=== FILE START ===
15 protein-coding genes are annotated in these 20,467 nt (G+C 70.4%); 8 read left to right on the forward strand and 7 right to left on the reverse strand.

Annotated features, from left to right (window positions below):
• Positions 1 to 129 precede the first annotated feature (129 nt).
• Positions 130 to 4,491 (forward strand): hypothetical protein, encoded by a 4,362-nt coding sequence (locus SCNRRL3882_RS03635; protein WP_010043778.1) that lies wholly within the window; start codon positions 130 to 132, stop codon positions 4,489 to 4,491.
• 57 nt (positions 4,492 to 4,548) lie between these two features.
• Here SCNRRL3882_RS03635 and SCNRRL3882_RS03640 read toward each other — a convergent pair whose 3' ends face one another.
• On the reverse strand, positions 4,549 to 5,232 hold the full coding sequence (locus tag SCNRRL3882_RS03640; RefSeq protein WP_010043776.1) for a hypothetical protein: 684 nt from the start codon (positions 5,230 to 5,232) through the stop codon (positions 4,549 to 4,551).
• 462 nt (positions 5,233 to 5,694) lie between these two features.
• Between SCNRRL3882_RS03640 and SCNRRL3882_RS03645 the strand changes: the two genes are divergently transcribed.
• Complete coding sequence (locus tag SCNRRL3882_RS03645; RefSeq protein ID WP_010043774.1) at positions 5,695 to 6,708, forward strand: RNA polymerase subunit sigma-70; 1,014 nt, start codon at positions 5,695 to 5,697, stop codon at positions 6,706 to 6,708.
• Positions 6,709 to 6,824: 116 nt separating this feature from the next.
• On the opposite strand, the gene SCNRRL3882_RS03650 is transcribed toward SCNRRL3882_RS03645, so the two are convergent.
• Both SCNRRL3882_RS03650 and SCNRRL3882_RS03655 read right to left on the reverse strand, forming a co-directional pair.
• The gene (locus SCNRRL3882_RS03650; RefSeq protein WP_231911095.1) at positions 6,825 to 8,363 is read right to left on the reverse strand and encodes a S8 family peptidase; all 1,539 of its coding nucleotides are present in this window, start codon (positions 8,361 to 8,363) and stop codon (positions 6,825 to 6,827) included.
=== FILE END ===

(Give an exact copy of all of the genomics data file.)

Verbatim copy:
15 protein-coding genes are annotated in these 20,467 nt (G+C 70.4%); 8 read left to right on the forward strand and 7 right to left on the reverse strand.

Annotated features, from left to right (window positions below):
• Positions 1 to 129 precede the first annotated feature (129 nt).
• Positions 130 to 4,491 (forward strand): hypothetical protein, encoded by a 4,362-nt coding sequence (locus SCNRRL3882_RS03635; protein WP_010043778.1) that lies wholly within the window; start codon positions 130 to 132, stop codon positions 4,489 to 4,491.
• 57 nt (positions 4,492 to 4,548) lie between these two features.
• Here SCNRRL3882_RS03635 and SCNRRL3882_RS03640 read toward each other — a convergent pair whose 3' ends face one another.
• On the reverse strand, positions 4,549 to 5,232 hold the full coding sequence (locus tag SCNRRL3882_RS03640; RefSeq protein WP_010043776.1) for a hypothetical protein: 684 nt from the start codon (positions 5,230 to 5,232) through the stop codon (positions 4,549 to 4,551).
• 462 nt (positions 5,233 to 5,694) lie between these two features.
• Between SCNRRL3882_RS03640 and SCNRRL3882_RS03645 the strand changes: the two genes are divergently transcribed.
• Complete coding sequence (locus tag SCNRRL3882_RS03645; RefSeq protein ID WP_010043774.1) at positions 5,695 to 6,708, forward strand: RNA polymerase subunit sigma-70; 1,014 nt, start codon at positions 5,695 to 5,697, stop codon at positions 6,706 to 6,708.
• Positions 6,709 to 6,824: 116 nt separating this feature from the next.
• On the opposite strand, the gene SCNRRL3882_RS03650 is transcribed toward SCNRRL3882_RS03645, so the two are convergent.
• Both SCNRRL3882_RS03650 and SCNRRL3882_RS03655 read right to left on the reverse strand, forming a co-directional pair.
• The gene (locus SCNRRL3882_RS03650; RefSeq protein WP_231911095.1) at positions 6,825 to 8,363 is read right to left on the reverse strand and encodes a S8 family peptidase; all 1,539 of its coding nucleotides are present in this window, start codon (positions 8,361 to 8,363) and stop codon (positions 6,825 to 6,827) included.